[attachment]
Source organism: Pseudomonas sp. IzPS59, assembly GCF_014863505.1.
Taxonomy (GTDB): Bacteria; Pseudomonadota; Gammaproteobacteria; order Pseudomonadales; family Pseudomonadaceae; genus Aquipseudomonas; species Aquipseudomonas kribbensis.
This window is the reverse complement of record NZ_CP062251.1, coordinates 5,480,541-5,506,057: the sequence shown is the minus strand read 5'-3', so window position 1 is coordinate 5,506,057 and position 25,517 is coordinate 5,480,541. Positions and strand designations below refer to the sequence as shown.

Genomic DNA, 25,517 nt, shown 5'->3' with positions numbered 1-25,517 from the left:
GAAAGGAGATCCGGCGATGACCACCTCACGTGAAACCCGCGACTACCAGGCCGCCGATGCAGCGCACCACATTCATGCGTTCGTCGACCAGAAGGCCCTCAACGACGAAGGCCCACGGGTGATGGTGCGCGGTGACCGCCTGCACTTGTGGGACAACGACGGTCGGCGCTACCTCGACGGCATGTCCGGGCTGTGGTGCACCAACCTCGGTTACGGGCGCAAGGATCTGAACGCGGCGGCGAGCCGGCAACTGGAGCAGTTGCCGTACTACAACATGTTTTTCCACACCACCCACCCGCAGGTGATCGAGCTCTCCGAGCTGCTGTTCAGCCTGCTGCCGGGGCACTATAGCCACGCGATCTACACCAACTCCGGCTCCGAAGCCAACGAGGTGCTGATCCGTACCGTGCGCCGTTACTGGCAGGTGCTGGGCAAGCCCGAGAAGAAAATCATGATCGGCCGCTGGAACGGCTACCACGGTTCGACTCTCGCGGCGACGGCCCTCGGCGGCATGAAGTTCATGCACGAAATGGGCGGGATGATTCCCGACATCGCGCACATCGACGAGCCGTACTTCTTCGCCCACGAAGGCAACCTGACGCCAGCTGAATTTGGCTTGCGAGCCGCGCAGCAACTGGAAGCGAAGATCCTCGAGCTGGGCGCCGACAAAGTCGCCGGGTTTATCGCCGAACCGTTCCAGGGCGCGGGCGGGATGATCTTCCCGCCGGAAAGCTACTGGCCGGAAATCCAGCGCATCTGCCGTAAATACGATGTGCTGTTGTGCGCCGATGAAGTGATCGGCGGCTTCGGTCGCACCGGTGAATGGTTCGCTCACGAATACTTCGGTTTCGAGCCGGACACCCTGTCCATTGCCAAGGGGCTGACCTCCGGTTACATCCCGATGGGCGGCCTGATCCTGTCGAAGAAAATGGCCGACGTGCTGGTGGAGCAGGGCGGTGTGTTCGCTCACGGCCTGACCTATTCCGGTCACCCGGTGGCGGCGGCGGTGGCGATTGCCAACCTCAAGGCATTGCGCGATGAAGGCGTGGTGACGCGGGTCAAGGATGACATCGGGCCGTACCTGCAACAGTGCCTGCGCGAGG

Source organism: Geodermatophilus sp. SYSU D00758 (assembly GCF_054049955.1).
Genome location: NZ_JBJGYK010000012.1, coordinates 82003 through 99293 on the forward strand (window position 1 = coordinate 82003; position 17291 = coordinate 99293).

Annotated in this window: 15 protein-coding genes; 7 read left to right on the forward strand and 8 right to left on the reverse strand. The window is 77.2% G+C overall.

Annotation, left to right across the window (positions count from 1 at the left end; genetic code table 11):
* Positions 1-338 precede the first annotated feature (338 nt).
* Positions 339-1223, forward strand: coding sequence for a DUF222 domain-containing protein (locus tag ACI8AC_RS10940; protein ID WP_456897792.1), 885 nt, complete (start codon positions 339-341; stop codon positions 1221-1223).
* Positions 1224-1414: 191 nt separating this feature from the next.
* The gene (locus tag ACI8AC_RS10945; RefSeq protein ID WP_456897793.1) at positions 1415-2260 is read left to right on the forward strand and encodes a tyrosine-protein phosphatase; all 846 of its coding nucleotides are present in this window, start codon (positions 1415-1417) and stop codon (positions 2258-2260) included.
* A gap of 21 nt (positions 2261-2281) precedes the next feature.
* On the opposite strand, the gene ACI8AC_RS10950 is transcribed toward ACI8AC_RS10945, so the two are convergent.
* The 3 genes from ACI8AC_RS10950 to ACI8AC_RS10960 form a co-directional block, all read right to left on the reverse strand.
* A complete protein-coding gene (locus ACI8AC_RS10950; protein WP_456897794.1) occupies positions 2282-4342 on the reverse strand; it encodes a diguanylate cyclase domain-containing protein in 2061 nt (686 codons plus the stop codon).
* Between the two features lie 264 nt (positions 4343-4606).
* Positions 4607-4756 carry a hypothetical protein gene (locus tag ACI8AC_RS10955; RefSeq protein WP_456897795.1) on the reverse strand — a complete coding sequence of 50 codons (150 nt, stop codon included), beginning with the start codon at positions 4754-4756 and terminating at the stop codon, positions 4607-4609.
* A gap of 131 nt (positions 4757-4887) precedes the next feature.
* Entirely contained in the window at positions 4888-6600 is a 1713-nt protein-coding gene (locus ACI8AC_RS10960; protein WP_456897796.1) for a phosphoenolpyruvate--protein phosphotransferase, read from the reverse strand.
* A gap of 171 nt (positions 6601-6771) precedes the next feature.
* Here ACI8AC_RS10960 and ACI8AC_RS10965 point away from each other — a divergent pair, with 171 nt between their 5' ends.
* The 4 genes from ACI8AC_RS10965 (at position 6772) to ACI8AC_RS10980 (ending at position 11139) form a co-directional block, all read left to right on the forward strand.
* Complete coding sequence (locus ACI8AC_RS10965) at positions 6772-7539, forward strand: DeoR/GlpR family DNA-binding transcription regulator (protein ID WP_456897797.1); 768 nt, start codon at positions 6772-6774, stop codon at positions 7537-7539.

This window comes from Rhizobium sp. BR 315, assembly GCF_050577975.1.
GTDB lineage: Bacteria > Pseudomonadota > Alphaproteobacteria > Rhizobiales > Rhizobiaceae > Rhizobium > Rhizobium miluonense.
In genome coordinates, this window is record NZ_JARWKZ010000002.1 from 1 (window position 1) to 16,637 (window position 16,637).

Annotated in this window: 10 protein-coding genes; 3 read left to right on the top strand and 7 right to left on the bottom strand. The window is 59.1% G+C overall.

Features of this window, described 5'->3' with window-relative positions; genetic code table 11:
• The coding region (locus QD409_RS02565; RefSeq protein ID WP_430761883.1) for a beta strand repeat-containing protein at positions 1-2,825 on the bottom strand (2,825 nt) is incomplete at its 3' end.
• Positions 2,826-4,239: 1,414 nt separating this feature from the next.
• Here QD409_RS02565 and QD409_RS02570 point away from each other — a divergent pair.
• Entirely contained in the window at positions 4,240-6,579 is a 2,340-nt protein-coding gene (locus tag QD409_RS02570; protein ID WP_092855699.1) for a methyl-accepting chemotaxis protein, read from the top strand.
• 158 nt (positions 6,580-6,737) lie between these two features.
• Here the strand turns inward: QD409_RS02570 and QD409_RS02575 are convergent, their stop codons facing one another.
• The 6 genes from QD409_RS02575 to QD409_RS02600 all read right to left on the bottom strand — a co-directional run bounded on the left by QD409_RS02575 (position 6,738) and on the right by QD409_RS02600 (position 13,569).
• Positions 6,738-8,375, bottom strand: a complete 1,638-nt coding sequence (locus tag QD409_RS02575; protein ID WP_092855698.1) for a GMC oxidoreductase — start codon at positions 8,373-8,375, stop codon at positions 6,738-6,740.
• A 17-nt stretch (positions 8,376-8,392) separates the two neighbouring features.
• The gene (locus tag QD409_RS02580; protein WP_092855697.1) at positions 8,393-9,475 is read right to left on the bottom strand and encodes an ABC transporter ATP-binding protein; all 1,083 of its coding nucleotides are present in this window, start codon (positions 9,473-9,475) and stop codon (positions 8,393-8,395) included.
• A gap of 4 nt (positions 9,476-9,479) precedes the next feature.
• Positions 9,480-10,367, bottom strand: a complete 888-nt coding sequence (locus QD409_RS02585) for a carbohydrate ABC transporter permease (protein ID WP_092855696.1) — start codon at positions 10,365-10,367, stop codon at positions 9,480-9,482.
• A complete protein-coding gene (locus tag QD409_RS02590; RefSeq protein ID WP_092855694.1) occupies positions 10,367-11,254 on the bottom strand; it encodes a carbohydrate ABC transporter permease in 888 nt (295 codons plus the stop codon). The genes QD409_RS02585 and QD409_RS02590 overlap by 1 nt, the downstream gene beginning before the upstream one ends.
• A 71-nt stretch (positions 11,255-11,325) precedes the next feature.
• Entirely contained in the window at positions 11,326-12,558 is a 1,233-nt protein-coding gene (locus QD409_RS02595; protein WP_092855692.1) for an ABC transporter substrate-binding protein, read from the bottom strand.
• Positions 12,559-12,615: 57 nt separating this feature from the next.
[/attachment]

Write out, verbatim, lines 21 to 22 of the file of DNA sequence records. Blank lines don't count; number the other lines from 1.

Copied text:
* Entirely contained in the window at positions 4888-6600 is a 1713-nt protein-coding gene (locus ACI8AC_RS10960; protein WP_456897796.1) for a phosphoenolpyruvate--protein phosphotransferase, read from the reverse strand.
* A gap of 171 nt (positions 6601-6771) precedes the next feature.